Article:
Can an axe really cut a chain in half?

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Third try: “I think I’ll put some safety glasses on”. SMH.


So given plenty of preparation, a couple tries, a steel surface under it, and a clear airspace for a full windup, it is possible for an axe to cut a medium sized chain in half.

This is hardly ever the case in a movie - To belabor the point, when a chain is just hanging free and you whack it with the axe or sword, the chain goes down and the force distributes through all the chains instead of being knife-edge at one point. Your hit has to be strong enough to break the links rather than cut one - good luck with that. And as he showed if the chain is on wood or dirt then the surface just takes the force. Against hard rock floor would probably work, though those manacle chains are usually much larger.

Oh well, Hollywood.


Pfft. Two words: Magic Swords. Bro.


It could be somewhat plausible if the chains were made of non-hardened steel and each link wasn’t welded at the gap. A good strike from a heavy sword could unbend enough of the links to compromise the chain.


Yeah, I was going to say, the answer is “depends on the chain, depends on the axe”!


Yes, I’m assuming this is a chain put on by someone who actually wanted to secure something. If it’s a hotel room door chain you can just bust through those with a body slam (done it). If it’s those linked paper ones you make for parties, no problem. But even in movies gates have what look like standard security chains - probably one made of hard candy.


I’m confident a light saber could do it. Conan doesn’t (knowingly) use magic swords, but hey, he’s Conan, he could probably bite through.


And depends on the surface under he chain.
I don’t think this guy put much thought into this video.


Well, not everyone has an intuitive grasp of physics. Some people try to lift cranes with other cranes, and then lift other stuff, for instance.


If looks galvanized, so it’s not a very high grade of chain because those grades use heat-treated alloys, and hot-dipped galvanizing makes those too brittle or too annealed. If it is was a higher grade of chain, like lifting chain, security chain, or maybe even tie-down chain for transporting equipment, I don’t think that would work.

That scene from Titanic where Rose frees a handcuffed Jack with a fire axe would have been so much more realistic if she had simply cut off his hand at the wrist.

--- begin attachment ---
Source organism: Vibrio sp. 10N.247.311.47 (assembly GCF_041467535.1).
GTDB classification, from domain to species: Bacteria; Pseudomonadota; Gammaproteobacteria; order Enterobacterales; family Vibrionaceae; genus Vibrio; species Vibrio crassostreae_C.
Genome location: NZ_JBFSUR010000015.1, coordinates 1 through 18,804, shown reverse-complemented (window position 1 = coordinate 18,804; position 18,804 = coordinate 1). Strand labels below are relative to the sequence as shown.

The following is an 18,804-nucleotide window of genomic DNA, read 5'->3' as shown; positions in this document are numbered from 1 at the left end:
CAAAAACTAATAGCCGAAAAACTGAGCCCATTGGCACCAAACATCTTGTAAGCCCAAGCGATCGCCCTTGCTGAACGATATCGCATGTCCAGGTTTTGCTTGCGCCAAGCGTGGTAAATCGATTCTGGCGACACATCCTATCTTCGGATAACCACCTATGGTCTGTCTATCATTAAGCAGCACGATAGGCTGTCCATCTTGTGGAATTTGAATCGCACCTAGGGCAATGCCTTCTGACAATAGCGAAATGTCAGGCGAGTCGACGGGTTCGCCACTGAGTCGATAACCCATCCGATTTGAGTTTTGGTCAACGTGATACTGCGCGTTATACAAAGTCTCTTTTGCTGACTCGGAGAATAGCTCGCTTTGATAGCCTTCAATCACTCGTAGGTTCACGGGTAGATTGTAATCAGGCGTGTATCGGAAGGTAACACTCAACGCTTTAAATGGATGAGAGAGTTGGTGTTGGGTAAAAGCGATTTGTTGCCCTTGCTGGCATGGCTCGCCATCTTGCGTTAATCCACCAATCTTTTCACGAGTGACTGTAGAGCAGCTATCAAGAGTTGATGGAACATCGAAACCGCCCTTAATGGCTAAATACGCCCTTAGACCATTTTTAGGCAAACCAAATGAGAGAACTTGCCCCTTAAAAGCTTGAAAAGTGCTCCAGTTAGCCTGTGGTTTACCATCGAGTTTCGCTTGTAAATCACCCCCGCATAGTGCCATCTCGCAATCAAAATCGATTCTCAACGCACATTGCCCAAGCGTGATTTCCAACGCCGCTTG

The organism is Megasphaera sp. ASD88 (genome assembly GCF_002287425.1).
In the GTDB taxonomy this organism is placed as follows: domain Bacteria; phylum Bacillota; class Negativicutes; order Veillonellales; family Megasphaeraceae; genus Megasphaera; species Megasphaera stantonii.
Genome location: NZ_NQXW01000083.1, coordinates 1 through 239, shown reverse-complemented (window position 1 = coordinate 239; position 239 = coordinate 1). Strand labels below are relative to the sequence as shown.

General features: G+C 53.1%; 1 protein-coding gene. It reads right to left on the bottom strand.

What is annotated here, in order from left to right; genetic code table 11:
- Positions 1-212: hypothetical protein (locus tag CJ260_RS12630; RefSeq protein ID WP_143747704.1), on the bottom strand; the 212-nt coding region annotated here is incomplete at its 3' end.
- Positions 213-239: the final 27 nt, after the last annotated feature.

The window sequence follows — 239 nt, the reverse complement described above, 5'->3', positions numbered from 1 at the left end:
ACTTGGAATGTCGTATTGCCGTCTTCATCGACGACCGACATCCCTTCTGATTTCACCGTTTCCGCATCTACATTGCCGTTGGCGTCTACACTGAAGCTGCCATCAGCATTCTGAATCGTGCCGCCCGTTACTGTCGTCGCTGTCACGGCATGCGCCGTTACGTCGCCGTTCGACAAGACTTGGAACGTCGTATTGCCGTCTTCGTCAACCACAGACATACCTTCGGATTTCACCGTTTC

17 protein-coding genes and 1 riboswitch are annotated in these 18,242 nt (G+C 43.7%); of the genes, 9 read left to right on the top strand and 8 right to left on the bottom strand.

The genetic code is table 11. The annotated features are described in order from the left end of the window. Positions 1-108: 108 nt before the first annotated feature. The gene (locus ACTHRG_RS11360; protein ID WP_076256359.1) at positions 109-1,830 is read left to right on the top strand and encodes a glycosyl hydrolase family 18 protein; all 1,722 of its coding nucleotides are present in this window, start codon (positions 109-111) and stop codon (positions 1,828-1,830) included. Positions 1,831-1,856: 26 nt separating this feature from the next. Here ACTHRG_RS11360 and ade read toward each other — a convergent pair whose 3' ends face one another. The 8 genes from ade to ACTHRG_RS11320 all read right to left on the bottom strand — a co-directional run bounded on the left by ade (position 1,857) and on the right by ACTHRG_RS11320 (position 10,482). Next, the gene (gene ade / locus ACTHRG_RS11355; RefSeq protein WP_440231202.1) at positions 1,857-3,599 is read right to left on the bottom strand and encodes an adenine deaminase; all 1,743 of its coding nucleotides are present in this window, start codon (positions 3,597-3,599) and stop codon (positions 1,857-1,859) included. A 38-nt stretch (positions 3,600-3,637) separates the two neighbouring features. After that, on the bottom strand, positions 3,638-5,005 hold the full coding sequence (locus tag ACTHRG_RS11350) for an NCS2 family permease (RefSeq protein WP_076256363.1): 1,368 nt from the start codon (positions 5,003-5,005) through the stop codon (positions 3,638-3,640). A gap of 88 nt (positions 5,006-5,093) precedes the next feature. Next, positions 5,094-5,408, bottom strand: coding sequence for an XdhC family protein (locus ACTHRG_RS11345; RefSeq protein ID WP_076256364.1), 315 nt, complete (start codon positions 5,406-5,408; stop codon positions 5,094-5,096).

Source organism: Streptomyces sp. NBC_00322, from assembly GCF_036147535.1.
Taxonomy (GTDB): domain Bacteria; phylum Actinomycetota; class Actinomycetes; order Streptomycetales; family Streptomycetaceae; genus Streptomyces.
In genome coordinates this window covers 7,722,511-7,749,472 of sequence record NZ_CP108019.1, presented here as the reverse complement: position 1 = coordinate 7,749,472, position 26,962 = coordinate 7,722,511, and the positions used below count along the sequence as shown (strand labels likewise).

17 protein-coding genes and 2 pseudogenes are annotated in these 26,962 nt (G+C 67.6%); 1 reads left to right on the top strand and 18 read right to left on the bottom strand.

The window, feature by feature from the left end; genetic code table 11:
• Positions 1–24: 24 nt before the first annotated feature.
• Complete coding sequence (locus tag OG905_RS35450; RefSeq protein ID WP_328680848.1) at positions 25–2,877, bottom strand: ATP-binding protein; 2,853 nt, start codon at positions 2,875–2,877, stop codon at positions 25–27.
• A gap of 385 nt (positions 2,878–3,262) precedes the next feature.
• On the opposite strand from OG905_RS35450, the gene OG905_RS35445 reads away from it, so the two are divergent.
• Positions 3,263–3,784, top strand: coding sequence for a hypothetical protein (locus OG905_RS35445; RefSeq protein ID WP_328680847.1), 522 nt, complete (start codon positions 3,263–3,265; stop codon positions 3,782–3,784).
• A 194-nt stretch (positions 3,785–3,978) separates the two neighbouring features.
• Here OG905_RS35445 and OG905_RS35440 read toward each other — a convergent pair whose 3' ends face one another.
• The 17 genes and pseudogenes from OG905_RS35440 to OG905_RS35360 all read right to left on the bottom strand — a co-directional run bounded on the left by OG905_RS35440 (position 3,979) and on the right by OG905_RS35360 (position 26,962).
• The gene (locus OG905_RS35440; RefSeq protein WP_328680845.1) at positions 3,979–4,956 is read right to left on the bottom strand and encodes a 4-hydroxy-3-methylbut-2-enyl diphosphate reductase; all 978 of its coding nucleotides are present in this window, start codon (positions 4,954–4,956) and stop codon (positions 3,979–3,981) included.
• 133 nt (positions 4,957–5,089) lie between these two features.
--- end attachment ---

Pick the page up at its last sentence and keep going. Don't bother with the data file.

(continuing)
I was completely distracted by the fact that this “homesteader” didn’t have a stump outside to do this on rather than a piece of wood that kept falling over. LOL


Would tension make much of a difference?

Given the Titanic’s unfortunate metallurgical shoddiness; it is not entirely impossible that the ship wasn’t the only hardware not really up to spec.

In that vein, I’d be curious to know whether lousy materials favor the chain or the axe more in this situation: is cutting lousy chain with a lousy axe easier than cutting good chain with a good axe? Is the relationship more complex because available technology has tacked around a bit in trading off between softness and brittleness?

My intuition would be that superior materials and fabrication techniques would favor the chain slightly more than the axe, but intuition is a lousy substitute for exhaustive destructive testing.


Those look like some high-strength steel handcuffs to me. Almost certainly harder than the metal of the pipe he was cuffed to. Even if Rose landed a direct hit with the axe wouldn’t it be more likely to dent the pipe than to bust the cuffs?


I caught one of those BOLTR videos the other day, and he was really ragging on WranglerStar and a couple others for not disclosing that (some) videos were sponsored.

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Tension would keep the links in place, forcing them to absorb the blow rather than move with it.

I believe the postcondition of the axe head would be of small concern to an on-lammer.


It’s impressive, but it’s nowhere near as mighty as the TWO-HANDED GREAT SWORD.